Chapter 9 PDP Investment Planning 115 .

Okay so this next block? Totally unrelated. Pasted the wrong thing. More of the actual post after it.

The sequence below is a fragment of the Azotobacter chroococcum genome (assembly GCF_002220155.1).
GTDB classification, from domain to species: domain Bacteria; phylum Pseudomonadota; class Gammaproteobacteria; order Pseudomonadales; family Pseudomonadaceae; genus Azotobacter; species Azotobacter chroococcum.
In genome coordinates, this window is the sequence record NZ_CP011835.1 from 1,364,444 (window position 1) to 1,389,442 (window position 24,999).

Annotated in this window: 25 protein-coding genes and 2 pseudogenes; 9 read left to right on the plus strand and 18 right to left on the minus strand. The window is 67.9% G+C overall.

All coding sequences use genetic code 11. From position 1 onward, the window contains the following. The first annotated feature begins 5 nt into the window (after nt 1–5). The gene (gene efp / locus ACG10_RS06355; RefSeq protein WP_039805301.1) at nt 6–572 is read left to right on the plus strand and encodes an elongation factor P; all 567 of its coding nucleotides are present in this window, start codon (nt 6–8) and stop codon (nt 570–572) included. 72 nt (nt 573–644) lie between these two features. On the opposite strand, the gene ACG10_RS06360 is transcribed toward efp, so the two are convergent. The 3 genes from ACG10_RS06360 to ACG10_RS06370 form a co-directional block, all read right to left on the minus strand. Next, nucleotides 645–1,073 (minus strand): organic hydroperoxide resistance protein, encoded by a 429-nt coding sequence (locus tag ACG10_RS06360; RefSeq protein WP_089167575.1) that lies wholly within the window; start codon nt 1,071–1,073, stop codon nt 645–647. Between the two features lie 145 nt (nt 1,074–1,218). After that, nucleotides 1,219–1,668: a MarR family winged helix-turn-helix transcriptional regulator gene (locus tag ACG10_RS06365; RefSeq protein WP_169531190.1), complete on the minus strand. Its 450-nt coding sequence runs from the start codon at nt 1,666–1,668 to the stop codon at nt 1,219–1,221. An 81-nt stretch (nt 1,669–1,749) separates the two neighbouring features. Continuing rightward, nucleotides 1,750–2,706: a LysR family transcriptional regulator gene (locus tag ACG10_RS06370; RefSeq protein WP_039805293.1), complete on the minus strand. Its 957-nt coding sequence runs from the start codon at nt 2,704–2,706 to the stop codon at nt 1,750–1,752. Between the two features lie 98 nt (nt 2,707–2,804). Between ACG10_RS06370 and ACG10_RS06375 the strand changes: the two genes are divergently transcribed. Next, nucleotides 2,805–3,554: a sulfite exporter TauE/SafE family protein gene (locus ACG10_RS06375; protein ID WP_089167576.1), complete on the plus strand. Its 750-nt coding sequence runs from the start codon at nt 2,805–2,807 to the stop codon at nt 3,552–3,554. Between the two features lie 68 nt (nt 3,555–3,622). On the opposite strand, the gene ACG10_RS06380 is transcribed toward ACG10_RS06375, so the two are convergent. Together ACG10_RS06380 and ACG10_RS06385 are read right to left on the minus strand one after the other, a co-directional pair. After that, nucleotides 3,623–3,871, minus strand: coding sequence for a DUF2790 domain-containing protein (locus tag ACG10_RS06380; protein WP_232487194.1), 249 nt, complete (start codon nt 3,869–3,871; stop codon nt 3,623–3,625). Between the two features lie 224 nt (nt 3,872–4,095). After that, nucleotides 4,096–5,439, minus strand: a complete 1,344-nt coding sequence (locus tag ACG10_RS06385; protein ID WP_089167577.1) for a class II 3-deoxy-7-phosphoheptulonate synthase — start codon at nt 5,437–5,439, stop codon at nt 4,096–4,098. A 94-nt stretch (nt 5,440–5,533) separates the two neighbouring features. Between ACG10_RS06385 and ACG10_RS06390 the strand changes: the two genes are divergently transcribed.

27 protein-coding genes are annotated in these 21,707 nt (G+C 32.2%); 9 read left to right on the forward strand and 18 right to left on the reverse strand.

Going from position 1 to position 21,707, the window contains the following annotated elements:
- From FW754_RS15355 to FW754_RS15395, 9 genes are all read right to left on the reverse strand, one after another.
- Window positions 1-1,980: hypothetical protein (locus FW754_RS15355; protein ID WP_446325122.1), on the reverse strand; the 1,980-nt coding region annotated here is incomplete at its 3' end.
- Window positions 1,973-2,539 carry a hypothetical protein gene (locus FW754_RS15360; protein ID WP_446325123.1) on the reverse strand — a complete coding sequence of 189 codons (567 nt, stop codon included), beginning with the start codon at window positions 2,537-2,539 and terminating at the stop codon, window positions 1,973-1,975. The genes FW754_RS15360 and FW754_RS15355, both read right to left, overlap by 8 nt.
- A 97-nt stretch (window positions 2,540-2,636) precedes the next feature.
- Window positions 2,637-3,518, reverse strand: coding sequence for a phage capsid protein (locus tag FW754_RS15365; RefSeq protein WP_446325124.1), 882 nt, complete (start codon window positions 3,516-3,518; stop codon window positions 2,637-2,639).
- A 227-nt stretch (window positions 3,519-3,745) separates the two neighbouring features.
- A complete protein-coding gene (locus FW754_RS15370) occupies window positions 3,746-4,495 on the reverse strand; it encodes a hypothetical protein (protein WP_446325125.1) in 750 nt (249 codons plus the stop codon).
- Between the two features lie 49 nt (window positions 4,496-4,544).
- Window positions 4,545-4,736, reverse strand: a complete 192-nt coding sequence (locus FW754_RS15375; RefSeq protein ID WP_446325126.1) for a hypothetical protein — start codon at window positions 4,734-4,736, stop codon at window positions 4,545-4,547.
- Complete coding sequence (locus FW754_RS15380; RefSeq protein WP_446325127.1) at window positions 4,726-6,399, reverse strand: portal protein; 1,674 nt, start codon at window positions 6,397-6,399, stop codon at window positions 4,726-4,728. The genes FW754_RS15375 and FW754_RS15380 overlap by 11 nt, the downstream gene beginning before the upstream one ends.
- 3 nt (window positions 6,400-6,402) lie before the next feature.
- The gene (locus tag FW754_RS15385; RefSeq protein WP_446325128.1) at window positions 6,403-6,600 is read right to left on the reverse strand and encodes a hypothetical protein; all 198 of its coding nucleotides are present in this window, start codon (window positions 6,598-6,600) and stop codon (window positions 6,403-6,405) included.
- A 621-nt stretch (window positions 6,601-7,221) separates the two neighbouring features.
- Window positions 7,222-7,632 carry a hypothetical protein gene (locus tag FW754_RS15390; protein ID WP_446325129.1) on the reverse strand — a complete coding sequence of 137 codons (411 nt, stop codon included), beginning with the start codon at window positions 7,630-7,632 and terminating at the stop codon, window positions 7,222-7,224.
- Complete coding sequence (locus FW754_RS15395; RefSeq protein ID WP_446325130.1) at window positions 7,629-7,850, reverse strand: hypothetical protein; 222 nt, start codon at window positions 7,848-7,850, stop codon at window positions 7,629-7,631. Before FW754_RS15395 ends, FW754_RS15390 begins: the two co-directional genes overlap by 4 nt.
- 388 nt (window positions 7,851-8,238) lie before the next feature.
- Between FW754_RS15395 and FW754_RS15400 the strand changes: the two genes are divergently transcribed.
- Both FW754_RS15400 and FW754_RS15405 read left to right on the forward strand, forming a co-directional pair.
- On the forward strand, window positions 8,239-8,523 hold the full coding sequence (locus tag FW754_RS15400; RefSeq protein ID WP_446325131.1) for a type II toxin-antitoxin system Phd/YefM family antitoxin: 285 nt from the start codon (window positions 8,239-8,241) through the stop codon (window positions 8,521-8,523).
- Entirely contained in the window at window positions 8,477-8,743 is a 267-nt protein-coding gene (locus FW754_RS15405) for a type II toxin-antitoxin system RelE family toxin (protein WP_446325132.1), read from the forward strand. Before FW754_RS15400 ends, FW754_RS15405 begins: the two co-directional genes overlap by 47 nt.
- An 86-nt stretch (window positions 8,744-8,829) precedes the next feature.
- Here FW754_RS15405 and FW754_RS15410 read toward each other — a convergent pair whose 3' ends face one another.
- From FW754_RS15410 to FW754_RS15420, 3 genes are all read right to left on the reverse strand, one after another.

There is no s urvival benefit as the policyholder is not entitled to any money during his / he r own lifetime. This has been the most popular life i nsurance plan of LIC of India before the private players entered life insurance sector and popularized Unit Linked Insurance Plans n n n Whole Life Insurance Policy n n n n n n A whole life policy runs as long as the policyholder is alive. 116 Investment Planning PDP . But conventionally Life Insurance policies have been sold as investment products where the Life Assured gets a lump sum at the end of a fixed term or periodic r eturns on a regular basis during the term. Basically Life Insurance Plan s should provide insurance cover to protect the dependants of the Life Assured. Let us look at some of the standard policies offered b y Life Insurance Companies. such policies are known as whole life policies. The method of bonus payment is called revers ionary bonus. therefore. Endowment life insurance pays the sum assured in the pol icy either at the insured’s death or at a certain age or after a number of years o f premium payment. A simple whole life policy requires the insure r to pay regular premiums throughout the life. at the end of whic h the sum assured is paid back to the policyholder. the insured amount and the bonus is payable only to the nominee of the beneficiary upon the death of the policyholder. The private players in Life Insurance sector in India they have brought in newer concepts like adding riders to life insuran ce policies but they also continue to sell insurance plans with more emphasis on the investment features. The emphasis has been more on the inv estment aspects than on life cover.Life Insurance Products ife insurance is a misunderstood concept in India. As ri sk is covered for the entire life of the policyholder. along with the bonus accumul ated during the term of the policy. It is insurance-cum-investment product where the emphasis is more on investment because life cover for a given premium is less compared to a whole life policy with more focus on maturity benefit com pared to death benefit. Ideally this policy is used by investors who would like to ha ve a certain amount of capital at the end of a fixed term and protect the end ca pital through life insurance of the saver. Whole Life plans with limited pay ment options are also available where the insured is required to pay premium for a specific term after which premium payment will stop but life cover will conti nue In a whole life policy. L Endowment Policy n n n An endowment policy covers risk for a specified period. The quantum of bonus is not assured and it is based on the investm ent out come of Life insurance companies.